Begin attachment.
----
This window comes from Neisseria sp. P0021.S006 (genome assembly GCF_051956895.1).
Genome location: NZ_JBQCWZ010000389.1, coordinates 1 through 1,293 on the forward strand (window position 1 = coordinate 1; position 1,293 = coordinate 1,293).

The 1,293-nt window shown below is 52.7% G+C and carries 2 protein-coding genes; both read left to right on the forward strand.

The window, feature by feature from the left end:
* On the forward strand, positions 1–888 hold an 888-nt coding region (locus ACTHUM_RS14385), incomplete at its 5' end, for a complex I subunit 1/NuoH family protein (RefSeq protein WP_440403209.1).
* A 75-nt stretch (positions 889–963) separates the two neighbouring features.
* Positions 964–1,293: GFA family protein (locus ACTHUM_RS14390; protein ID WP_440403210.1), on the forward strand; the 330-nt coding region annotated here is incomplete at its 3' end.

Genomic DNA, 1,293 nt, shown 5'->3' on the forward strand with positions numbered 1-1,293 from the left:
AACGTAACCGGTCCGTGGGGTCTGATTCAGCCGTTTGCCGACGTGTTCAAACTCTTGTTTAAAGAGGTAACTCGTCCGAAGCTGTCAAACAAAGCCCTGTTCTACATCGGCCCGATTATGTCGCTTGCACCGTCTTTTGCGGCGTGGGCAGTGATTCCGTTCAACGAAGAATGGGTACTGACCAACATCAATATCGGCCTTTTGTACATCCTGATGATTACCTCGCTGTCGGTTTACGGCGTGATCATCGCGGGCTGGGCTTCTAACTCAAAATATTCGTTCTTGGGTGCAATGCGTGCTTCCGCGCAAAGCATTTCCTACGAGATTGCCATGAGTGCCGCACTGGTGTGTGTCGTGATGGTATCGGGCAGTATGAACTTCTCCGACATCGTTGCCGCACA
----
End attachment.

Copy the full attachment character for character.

This window comes from Neisseria sp. P0021.S006 (genome assembly GCF_051956895.1).
Genome location: NZ_JBQCWZ010000389.1, coordinates 1 through 1,293 on the forward strand (window position 1 = coordinate 1; position 1,293 = coordinate 1,293).

The 1,293-nt window shown below is 52.7% G+C and carries 2 protein-coding genes; both read left to right on the forward strand.

The window, feature by feature from the left end:
* On the forward strand, positions 1–888 hold an 888-nt coding region (locus ACTHUM_RS14385), incomplete at its 5' end, for a complex I subunit 1/NuoH family protein (RefSeq protein WP_440403209.1).
* A 75-nt stretch (positions 889–963) separates the two neighbouring features.
* Positions 964–1,293: GFA family protein (locus ACTHUM_RS14390; protein ID WP_440403210.1), on the forward strand; the 330-nt coding region annotated here is incomplete at its 3' end.

Genomic DNA, 1,293 nt, shown 5'->3' on the forward strand with positions numbered 1-1,293 from the left:
AACGTAACCGGTCCGTGGGGTCTGATTCAGCCGTTTGCCGACGTGTTCAAACTCTTGTTTAAAGAGGTAACTCGTCCGAAGCTGTCAAACAAAGCCCTGTTCTACATCGGCCCGATTATGTCGCTTGCACCGTCTTTTGCGGCGTGGGCAGTGATTCCGTTCAACGAAGAATGGGTACTGACCAACATCAATATCGGCCTTTTGTACATCCTGATGATTACCTCGCTGTCGGTTTACGGCGTGATCATCGCGGGCTGGGCTTCTAACTCAAAATATTCGTTCTTGGGTGCAATGCGTGCTTCCGCGCAAAGCATTTCCTACGAGATTGCCATGAGTGCCGCACTGGTGTGTGTCGTGATGGTATCGGGCAGTATGAACTTCTCCGACATCGTTGCCGCACA